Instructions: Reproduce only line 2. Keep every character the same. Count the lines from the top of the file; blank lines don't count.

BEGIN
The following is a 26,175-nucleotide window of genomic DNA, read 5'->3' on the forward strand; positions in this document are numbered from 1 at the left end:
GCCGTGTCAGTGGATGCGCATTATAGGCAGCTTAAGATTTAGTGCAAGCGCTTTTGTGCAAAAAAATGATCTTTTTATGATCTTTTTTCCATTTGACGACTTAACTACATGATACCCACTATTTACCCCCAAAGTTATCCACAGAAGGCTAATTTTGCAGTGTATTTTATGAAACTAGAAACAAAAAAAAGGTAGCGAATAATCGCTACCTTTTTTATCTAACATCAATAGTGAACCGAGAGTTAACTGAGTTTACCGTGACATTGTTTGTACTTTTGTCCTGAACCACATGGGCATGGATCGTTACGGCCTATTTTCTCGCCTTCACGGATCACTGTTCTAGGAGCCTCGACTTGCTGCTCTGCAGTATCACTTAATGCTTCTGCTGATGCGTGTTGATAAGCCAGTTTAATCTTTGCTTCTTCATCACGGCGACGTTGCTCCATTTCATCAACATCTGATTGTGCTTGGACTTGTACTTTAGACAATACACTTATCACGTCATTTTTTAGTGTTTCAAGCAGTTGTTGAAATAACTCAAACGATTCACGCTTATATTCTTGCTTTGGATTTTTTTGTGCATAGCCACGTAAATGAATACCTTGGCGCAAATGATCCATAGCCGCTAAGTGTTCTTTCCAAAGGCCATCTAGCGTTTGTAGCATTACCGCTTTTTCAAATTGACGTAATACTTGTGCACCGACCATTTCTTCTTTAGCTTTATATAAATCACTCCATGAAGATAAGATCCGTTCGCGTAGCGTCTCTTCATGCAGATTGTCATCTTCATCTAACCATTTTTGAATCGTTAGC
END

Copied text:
GCCGTGTCAGTGGATGCGCATTATAGGCAGCTTAAGATTTAGTGCAAGCGCTTTTGTGCAAAAAAATGATCTTTTTATGATCTTTTTTCCATTTGACGACTTAACTACATGATACCCACTATTTACCCCCAAAGTTATCCACAGAAGGCTAATTTTGCAGTGTATTTTATGAAACTAGAAACAAAAAAAAGGTAGCGAATAATCGCTACCTTTTTTATCTAACATCAATAGTGAACCGAGAGTTAACTGAGTTTACCGTGACATTGTTTGTACTTTTGTCCTGAACCACATGGGCATGGATCGTTACGGCCTATTTTCTCGCCTTCACGGATCACTGTTCTAGGAGCCTCGACTTGCTGCTCTGCAGTATCACTTAATGCTTCTGCTGATGCGTGTTGATAAGCCAGTTTAATCTTTGCTTCTTCATCACGGCGACGTTGCTCCATTTCATCAACATCTGATTGTGCTTGGACTTGTACTTTAGACAATACACTTATCACGTCATTTTTTAGTGTTTCAAGCAGTTGTTGAAATAACTCAAACGATTCACGCTTATATTCTTGCTTTGGATTTTTTTGTGCATAGCCACGTAAATGAATACCTTGGCGCAAATGATCCATAGCCGCTAAGTGTTCTTTCCAAAGGCCATCTAGCGTTTGTAGCATTACCGCTTTTTCAAATTGACGTAATACTTGTGCACCGACCATTTCTTCTTTAGCTTTATATAAATCACTCCATGAAGATAAGATCCGTTCGCGTAGCGTCTCTTCATGCAGATTGTCATCTTCATCTAACCATTTTTGAATCGTTAGC